On December 22, 2016, INTA’s Unreal Campaign made a presentation at The Mother’s International School (“MIS”) in New Delhi. The MIS school was founded in the year 1956 and has been independently ranked as one of the top-ten public schools in India, and the best school in New Delhi. This was the first time that the Unreal presentation was delivered in India. Myself (Rachna Bakhru) and Ragini Kumar from RNA, IP Attorneys conducted the presentation for an audience of approximately 80 students, most of whom were 15- to 17-years-old.
Ragini and I were given a 40-minute time slot with the grade 10 and 11 students at 8 am in the morning. A bit apprehensive, we realized that it could be a challenge to cultivate a discussion at 8 am on a cold winter day among high school students who had just finished their exams and were looking forward to their holiday break! Very soon, though, all our doubts were put to rest when we received a warm welcome from the students, who were filled with enthusiasm and keen interest right from the beginning of our presentation.
We started off with the introduction of the Unreal Campaign and its objectives as well as an overview of INTA. In order to gauge students’ knowledge and engage them, we asked them what they understood counterfeiting to be. To our surprise, the students had a fair idea of what counterfeiting entails and the role of brands in our day-to-day life.
We then continued with basics of counterfeiting issues and the trademark law. Much to our delight, the students were very interested in the topic and asked us many pertinent questions about trademarks in general. The campaign’s videos of other students sharing their experiences with counterfeit goods helped our audience relate to the topic in a more personally relevant way. The challenging questions asked by the students advanced the presentation from an elementary level to a higher level of discussion. The students debated on the ethics of the significant difference in prices between original and counterfeiting goods, quality, and profits, etc. One student asked us “Why should I buy expensive goods when I can get the same for much less?” Another student brought up the point of student peer pressure to use only branded goods. Their insightful questions demonstrated that the presentation had stimulated their minds and had led them to be curious and inquisitive on the topic.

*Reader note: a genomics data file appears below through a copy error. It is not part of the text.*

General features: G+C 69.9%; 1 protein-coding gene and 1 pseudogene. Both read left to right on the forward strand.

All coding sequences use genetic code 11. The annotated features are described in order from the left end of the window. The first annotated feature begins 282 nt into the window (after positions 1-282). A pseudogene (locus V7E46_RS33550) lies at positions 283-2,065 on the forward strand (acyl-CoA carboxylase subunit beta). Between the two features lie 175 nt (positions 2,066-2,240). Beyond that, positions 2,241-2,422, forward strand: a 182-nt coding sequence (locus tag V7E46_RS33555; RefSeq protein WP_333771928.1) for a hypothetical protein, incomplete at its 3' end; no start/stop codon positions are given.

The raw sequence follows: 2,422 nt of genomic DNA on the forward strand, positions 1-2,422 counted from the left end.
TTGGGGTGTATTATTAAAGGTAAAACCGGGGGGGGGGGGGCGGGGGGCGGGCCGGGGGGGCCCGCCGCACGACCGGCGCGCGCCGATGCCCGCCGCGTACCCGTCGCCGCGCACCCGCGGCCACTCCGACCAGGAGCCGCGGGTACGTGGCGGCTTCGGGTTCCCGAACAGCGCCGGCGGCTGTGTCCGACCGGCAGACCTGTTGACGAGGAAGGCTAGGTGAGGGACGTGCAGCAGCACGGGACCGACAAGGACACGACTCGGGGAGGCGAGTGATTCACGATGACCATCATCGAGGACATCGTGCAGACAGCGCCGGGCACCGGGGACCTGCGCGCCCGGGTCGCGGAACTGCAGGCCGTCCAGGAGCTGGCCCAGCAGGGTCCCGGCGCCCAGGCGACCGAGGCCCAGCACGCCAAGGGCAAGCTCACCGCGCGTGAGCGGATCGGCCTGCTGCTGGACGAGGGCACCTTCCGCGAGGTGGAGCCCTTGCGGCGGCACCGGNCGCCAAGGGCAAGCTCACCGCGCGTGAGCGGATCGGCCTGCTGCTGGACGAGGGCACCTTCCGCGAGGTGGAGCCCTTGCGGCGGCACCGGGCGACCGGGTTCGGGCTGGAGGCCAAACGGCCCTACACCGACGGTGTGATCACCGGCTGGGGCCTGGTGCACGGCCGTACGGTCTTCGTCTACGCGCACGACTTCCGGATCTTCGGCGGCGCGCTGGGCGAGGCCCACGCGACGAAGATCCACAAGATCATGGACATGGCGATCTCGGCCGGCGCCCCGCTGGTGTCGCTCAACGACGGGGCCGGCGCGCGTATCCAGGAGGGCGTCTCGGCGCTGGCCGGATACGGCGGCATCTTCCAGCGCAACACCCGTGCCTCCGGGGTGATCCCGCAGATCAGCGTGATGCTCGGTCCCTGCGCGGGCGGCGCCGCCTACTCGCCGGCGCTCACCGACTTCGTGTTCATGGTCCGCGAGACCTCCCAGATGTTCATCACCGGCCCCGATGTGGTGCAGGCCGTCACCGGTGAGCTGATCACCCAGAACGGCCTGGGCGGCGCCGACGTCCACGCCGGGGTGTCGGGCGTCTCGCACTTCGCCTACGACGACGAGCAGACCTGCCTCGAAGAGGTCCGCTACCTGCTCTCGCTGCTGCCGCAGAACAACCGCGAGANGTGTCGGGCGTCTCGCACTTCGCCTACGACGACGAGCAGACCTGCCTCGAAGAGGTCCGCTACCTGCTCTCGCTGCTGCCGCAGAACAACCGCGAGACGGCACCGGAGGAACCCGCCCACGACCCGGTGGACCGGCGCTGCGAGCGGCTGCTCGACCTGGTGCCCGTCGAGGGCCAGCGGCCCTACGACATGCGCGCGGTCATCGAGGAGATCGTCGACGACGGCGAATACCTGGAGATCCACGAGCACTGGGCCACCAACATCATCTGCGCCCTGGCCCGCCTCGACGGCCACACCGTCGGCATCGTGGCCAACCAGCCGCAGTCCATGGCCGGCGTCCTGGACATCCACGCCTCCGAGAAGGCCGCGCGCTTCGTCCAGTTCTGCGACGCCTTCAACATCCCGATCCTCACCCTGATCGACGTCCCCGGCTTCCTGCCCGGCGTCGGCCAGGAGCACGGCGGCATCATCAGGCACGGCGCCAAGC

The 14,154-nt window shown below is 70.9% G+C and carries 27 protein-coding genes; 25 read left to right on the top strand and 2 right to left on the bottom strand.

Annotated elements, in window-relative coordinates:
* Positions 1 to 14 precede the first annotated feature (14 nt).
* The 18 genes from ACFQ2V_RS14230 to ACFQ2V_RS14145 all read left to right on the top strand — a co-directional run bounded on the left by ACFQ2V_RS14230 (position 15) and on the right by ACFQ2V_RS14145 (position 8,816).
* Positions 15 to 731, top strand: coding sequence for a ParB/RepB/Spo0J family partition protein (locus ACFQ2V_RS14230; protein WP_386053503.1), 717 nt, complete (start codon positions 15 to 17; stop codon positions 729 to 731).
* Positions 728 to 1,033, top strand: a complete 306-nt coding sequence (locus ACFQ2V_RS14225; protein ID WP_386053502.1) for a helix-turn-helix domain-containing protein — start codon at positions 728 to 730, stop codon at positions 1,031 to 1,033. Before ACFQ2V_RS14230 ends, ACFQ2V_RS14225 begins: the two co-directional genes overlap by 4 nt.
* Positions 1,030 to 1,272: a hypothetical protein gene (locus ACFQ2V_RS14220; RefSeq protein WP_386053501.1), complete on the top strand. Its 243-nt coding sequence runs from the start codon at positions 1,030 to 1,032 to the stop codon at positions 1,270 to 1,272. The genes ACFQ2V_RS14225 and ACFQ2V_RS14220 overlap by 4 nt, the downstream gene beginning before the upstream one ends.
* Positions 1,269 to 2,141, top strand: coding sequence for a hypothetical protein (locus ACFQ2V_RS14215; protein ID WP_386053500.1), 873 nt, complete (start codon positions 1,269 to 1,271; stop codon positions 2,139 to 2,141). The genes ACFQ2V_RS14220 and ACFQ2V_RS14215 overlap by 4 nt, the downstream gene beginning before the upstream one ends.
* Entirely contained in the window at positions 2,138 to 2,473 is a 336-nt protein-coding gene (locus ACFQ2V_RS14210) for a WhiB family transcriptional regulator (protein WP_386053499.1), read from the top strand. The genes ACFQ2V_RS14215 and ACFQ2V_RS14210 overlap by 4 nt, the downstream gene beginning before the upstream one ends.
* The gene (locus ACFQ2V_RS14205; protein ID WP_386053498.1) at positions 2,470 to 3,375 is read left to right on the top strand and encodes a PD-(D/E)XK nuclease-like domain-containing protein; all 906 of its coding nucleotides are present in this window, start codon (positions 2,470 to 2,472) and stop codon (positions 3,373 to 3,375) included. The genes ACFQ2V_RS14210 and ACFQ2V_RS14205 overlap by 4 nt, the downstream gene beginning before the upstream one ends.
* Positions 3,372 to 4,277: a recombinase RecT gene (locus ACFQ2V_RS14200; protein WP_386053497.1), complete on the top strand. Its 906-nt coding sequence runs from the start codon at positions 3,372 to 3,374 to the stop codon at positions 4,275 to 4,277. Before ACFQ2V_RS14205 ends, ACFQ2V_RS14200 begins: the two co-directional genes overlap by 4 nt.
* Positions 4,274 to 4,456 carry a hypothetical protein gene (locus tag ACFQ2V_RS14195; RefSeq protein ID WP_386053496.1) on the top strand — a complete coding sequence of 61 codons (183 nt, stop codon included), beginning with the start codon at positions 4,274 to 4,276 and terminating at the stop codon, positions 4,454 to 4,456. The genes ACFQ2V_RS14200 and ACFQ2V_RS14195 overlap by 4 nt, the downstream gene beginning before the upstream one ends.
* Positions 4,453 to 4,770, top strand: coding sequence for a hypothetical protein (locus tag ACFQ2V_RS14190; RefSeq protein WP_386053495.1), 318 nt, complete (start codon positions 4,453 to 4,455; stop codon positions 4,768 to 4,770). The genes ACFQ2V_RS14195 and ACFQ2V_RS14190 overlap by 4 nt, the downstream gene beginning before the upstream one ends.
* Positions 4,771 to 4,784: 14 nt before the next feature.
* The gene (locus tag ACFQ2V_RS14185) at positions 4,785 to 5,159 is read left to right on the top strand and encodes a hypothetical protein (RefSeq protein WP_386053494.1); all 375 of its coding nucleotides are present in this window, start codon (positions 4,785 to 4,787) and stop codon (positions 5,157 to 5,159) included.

We showed the students real-life examples of counterfeit goods seized by our firm during raids and asked the students to try to identify counterfeit products. The “real and fake” game we played with the students was enjoyed by all. We awarded small prizes for each correct answer and put a “thinking hat” on each student who found differentiating factors between the real and fake goods that were even beyond the pointers on the slides that indicated the more noticeable factors.
The presenters invited students to join and follow Unreal Campaign on Facebook, Twitter, and YouTube.
The presenters received positive feedback from the teachers and students after the session. The Principal, Ms. Sanghamitra Ghosh, appreciated the intention behind the presentation and invited us to conduct more of such sessions with the students in the future to expand their horizons beyond the curriculum.
It was a productive morning during which students expressed their interest in and asked many questions regarding counterfeiting activities and trademark law, protection, and enforcement of pertinent laws. The presentation became a truly interactive session with valuable input from teachers, students, and Unreal Campaign presenters.
What a great beginning to the Unreal campaign in India!
If you are interested in becoming involved with the Unreal Campaign, please contact Laura Heery at email@example.com. Thank you to our 2016 Unreal Campaign sponsors, Tilleke & Gibbins, that made this event possible. We look forward to working with our 2017 sponsors; CompuMark, IP4KIDS, Gucci, New Era Cap Co. and Tilleke & Gibbins.